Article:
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  10. #7
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    Quote Originally Posted by arenhaus View Post
    The black background robs you of two thirds of the usefulness of such an exercise.

    Skin tone, like any other color, does not exist in a vacuum. It only works as seen in a particular environment. The color of skin in late sunset light and color of skin in fluorescent light and color of skin under black light are completely and utterly different. Cut a figure perfectly lit by the sunset out of its environment and stick it in an office with tube lights, and it will look completely fake.

    Since you haven't given any thought to the environment - the background - there is no way to know how well your skin tone works.
    To further explain myself and elaborate on what's already been said: surely having a background is the same as having a light source (/light sources) and a colour palette in mind (cold, warm, harsh, soft). I know I'll get carried away if I get to draw trees and stuff (environments are one of the very long lists of things I need to work on in the near future)

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    You're not getting what Arenhaus is saying, colours are only local and self contained in a theoretical sense.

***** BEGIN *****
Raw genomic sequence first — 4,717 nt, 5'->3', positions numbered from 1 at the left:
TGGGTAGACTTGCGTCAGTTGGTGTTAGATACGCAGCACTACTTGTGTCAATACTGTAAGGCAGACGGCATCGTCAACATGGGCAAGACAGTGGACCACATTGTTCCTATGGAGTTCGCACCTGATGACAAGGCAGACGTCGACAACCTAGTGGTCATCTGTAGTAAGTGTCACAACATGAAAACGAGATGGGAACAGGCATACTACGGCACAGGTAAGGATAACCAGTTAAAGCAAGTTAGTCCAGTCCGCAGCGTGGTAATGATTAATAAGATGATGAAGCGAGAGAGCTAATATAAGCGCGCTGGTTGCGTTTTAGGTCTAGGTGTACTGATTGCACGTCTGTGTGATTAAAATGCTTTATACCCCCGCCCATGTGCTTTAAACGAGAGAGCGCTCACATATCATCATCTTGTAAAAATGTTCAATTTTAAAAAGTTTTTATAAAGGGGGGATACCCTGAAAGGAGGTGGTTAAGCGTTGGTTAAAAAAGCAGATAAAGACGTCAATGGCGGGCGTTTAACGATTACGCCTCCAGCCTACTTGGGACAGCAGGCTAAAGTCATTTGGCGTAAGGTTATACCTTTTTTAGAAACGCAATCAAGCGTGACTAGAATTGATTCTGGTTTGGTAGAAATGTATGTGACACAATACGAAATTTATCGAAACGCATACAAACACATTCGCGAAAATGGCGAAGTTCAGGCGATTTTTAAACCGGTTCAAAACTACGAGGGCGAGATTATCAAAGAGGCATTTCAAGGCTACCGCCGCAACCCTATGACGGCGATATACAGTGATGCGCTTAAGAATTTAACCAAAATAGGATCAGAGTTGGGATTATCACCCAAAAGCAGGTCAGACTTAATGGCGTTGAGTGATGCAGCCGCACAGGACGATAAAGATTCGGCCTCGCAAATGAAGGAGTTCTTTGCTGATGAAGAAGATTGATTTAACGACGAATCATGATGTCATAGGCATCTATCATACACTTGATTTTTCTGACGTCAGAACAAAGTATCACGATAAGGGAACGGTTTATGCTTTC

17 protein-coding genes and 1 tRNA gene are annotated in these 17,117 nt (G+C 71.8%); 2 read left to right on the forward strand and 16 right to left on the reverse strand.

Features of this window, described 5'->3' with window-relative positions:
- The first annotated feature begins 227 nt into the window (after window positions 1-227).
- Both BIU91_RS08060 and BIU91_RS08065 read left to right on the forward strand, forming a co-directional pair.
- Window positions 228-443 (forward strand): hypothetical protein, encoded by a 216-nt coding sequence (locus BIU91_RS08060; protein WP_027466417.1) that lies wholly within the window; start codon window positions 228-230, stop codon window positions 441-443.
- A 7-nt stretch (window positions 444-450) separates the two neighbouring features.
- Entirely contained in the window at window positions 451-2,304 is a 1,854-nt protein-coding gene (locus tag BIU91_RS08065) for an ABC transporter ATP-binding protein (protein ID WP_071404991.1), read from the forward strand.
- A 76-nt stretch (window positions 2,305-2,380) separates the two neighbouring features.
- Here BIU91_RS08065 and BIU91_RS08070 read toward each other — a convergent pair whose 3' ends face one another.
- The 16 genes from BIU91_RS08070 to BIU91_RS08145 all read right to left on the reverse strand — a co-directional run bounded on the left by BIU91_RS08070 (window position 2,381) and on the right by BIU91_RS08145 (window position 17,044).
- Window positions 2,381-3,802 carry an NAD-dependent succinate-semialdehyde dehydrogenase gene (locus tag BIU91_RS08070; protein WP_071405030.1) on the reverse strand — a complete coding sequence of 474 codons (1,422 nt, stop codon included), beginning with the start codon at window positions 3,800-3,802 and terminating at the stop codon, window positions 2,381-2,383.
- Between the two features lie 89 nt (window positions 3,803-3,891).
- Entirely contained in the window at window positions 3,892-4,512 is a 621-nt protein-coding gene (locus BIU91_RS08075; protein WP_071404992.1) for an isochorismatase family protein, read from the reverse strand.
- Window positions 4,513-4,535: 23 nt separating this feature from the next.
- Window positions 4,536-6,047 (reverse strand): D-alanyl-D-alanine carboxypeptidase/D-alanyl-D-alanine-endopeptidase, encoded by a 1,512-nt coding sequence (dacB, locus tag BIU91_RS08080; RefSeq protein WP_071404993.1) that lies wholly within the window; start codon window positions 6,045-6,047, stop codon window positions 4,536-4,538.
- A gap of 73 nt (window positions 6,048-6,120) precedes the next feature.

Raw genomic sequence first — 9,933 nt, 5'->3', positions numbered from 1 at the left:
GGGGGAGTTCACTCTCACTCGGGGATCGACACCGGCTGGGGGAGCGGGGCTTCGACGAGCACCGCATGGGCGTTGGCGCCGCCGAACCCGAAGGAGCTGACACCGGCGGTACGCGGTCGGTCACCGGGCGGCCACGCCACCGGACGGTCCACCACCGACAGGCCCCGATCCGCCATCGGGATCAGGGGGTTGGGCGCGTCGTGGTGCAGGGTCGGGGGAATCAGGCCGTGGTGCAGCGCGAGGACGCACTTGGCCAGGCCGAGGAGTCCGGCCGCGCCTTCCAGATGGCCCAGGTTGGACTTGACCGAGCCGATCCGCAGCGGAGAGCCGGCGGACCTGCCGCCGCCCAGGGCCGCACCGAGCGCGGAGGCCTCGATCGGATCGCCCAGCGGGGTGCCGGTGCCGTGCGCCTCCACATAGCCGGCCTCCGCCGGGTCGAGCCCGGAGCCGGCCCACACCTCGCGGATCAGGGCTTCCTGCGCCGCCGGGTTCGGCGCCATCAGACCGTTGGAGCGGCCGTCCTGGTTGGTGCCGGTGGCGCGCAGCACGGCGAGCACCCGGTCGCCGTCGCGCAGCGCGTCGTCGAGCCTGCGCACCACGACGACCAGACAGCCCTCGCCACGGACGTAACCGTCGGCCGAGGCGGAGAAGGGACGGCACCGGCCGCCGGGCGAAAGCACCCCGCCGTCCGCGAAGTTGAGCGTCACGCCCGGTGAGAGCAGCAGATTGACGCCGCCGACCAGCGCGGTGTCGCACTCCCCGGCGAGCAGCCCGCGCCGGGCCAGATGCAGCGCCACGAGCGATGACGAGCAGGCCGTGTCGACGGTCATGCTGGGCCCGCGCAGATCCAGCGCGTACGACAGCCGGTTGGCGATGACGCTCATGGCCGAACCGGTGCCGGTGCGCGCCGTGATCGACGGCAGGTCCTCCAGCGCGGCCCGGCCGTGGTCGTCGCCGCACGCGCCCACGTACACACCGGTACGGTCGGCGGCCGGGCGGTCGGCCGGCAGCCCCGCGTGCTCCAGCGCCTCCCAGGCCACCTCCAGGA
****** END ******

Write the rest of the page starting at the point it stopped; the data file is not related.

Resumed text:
In terms of real world behaviour, they reflect into and modify each other constantly , also how we perceive a colour is massively affected by the other colours around it.
    That's why you'd need some sort of environment* or context for us to say anything useful about the skintones..


    *by environment, I don't mean a steampunk city in three point perspective, I mean "plain white room with warm sunlight" or whatever..

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  13. #9
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    What has really helped me understand how light interacts with objects (light is responsible for color, after all) is doing life drawings using different colored light bulbs or filters. Perhaps you could tackle it that way? Along with what others have said, a black background is probably not a good base to draw off of, because when do you ever see a lit body against a *truly* black background? Light doesn't work like that in real life. Another example would be if you put a piece of small piece of green paper on a large red piece of paper, the way your eye perceives the green paper will be different if you were seeing the green paper against blue, or black. Color is relative, which is why we think your background is important to consider, even in the slightest.

    Also, nice observation of the shoulder/back area. That part of it is what works to me the most.

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  14. #10